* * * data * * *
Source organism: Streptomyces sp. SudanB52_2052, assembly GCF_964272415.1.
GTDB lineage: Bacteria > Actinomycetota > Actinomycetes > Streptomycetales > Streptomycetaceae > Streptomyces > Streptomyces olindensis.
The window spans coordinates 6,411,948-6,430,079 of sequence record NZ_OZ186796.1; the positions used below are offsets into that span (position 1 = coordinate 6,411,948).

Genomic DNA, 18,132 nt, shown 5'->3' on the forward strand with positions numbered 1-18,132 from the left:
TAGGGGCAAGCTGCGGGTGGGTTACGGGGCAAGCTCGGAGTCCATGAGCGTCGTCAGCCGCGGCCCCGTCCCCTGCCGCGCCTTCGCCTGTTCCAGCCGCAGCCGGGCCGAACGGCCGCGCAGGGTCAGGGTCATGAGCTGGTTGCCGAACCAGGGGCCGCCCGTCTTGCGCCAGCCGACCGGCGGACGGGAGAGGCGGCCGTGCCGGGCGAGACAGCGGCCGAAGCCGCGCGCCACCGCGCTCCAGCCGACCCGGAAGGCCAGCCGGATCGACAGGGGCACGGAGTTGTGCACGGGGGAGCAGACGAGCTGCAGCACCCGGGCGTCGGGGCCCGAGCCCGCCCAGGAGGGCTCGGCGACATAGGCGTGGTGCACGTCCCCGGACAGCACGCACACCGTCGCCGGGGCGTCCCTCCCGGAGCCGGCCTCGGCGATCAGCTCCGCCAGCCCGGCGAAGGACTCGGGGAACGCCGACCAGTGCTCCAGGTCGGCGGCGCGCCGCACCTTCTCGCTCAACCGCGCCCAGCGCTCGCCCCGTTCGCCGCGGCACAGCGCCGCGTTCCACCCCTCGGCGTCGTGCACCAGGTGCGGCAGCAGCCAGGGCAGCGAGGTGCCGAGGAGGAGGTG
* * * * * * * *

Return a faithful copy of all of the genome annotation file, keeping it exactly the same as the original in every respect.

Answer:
Source organism: Streptomyces sp. SudanB52_2052, assembly GCF_964272415.1.
GTDB lineage: Bacteria > Actinomycetota > Actinomycetes > Streptomycetales > Streptomycetaceae > Streptomyces > Streptomyces olindensis.
The window spans coordinates 6,411,948-6,430,079 of sequence record NZ_OZ186796.1; the positions used below are offsets into that span (position 1 = coordinate 6,411,948).

Genomic DNA, 18,132 nt, shown 5'->3' on the forward strand with positions numbered 1-18,132 from the left:
TAGGGGCAAGCTGCGGGTGGGTTACGGGGCAAGCTCGGAGTCCATGAGCGTCGTCAGCCGCGGCCCCGTCCCCTGCCGCGCCTTCGCCTGTTCCAGCCGCAGCCGGGCCGAACGGCCGCGCAGGGTCAGGGTCATGAGCTGGTTGCCGAACCAGGGGCCGCCCGTCTTGCGCCAGCCGACCGGCGGACGGGAGAGGCGGCCGTGCCGGGCGAGACAGCGGCCGAAGCCGCGCGCCACCGCGCTCCAGCCGACCCGGAAGGCCAGCCGGATCGACAGGGGCACGGAGTTGTGCACGGGGGAGCAGACGAGCTGCAGCACCCGGGCGTCGGGGCCCGAGCCCGCCCAGGAGGGCTCGGCGACATAGGCGTGGTGCACGTCCCCGGACAGCACGCACACCGTCGCCGGGGCGTCCCTCCCGGAGCCGGCCTCGGCGATCAGCTCCGCCAGCCCGGCGAAGGACTCGGGGAACGCCGACCAGTGCTCCAGGTCGGCGGCGCGCCGCACCTTCTCGCTCAACCGCGCCCAGCGCTCGCCCCGTTCGCCGCGGCACAGCGCCGCGTTCCACCCCTCGGCGTCGTGCACCAGGTGCGGCAGCAGCCAGGGCAGCGAGGTGCCGAGGAGGAGGTG